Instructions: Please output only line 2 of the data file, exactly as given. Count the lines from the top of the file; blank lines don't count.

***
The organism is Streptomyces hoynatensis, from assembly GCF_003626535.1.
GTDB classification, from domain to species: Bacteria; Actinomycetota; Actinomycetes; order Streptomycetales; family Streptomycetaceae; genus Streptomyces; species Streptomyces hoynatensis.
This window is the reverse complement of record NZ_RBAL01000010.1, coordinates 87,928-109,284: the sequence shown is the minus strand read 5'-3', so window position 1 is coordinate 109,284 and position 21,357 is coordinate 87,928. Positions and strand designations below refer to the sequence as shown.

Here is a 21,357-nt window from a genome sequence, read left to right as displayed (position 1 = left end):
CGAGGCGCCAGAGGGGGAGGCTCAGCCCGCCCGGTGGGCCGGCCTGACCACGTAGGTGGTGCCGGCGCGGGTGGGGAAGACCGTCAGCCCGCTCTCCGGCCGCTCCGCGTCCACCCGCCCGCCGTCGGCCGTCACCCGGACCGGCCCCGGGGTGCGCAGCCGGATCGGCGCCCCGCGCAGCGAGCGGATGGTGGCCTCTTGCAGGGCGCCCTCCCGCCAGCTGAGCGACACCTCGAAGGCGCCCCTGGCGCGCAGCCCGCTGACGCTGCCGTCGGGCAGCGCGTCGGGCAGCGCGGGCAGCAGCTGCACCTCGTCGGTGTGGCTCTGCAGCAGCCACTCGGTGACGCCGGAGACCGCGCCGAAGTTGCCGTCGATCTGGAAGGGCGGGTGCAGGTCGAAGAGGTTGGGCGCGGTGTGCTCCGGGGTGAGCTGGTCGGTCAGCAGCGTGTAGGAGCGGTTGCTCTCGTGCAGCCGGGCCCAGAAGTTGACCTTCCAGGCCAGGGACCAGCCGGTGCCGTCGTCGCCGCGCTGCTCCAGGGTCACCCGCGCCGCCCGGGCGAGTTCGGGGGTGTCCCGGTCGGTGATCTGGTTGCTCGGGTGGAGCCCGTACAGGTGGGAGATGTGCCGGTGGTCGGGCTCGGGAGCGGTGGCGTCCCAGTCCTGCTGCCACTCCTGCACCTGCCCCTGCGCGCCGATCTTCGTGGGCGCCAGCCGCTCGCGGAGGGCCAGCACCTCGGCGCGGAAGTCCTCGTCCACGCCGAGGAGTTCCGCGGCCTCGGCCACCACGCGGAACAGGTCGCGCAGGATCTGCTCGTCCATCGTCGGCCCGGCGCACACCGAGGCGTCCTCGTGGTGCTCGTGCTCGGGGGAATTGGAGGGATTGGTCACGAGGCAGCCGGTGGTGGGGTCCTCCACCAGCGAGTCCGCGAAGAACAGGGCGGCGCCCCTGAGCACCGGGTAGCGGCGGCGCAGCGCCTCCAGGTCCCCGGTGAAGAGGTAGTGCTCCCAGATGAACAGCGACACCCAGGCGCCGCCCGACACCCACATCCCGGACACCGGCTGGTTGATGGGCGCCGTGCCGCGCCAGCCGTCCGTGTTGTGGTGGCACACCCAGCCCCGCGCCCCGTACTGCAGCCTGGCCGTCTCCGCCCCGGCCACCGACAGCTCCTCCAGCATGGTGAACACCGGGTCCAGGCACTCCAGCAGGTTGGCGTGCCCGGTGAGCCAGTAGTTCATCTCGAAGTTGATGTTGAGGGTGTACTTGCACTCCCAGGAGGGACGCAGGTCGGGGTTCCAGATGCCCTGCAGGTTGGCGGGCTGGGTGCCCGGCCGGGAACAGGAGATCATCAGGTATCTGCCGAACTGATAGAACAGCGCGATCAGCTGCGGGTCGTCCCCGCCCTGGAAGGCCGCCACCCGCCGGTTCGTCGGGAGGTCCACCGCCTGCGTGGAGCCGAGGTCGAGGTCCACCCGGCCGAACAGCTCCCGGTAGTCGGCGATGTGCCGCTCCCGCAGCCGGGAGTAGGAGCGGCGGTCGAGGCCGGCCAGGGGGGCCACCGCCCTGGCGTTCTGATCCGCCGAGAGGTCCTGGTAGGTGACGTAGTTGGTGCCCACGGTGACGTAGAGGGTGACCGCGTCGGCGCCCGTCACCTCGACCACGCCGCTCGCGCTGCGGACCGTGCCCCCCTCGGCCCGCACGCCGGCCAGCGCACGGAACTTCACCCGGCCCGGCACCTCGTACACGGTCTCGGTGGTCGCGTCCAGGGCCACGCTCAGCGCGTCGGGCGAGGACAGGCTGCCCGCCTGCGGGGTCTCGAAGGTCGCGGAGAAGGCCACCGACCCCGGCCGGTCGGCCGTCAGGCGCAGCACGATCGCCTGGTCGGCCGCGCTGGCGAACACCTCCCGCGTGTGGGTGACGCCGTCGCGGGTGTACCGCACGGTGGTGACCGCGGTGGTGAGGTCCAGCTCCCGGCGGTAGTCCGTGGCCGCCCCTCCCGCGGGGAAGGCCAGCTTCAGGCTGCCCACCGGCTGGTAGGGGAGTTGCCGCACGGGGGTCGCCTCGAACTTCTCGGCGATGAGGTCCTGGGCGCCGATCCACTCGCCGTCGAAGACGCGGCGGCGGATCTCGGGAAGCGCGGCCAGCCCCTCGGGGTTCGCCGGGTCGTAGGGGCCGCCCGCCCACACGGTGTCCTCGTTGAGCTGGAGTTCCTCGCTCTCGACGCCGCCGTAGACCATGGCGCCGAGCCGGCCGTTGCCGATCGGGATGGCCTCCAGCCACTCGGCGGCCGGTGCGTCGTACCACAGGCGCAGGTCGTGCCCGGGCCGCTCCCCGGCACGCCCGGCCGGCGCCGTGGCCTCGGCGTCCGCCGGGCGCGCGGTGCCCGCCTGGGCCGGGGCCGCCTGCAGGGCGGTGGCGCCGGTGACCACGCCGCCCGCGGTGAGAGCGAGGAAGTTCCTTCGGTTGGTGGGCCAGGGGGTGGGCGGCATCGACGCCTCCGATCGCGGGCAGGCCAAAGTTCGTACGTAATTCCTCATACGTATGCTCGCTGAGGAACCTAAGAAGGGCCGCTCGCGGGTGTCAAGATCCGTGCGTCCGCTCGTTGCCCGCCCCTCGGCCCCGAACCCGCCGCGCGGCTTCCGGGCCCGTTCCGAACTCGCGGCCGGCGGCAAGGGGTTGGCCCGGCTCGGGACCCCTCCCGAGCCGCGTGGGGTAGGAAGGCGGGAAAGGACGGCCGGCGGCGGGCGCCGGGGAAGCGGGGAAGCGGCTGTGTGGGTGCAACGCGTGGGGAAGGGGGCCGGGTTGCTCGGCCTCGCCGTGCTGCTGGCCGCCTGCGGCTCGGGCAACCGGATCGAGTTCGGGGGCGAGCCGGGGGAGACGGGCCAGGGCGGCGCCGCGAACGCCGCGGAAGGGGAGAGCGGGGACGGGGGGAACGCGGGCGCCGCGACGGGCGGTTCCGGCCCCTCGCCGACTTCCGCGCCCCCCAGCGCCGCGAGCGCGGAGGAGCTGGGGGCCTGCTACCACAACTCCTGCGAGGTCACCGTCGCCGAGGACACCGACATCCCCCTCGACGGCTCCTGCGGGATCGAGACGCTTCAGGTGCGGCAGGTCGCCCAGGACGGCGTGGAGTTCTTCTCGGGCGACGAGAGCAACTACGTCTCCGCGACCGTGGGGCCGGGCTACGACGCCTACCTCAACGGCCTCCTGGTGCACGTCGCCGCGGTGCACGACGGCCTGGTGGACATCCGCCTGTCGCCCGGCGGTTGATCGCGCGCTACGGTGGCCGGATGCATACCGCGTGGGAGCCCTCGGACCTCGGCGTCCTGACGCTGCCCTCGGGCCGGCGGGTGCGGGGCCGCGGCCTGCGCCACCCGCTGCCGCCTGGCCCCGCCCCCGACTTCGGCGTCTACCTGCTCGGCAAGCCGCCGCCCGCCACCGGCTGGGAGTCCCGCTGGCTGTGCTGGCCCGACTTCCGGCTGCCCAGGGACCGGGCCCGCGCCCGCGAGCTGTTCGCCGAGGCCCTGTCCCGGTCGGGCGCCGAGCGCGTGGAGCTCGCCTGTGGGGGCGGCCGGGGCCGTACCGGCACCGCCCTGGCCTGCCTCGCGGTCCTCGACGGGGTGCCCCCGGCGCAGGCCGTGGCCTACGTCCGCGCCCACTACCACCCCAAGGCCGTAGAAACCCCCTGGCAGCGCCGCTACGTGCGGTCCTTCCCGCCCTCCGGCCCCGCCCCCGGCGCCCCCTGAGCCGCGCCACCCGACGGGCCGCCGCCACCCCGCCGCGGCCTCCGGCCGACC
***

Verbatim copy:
GTDB classification, from domain to species: Bacteria; Actinomycetota; Actinomycetes; order Streptomycetales; family Streptomycetaceae; genus Streptomyces; species Streptomyces hoynatensis.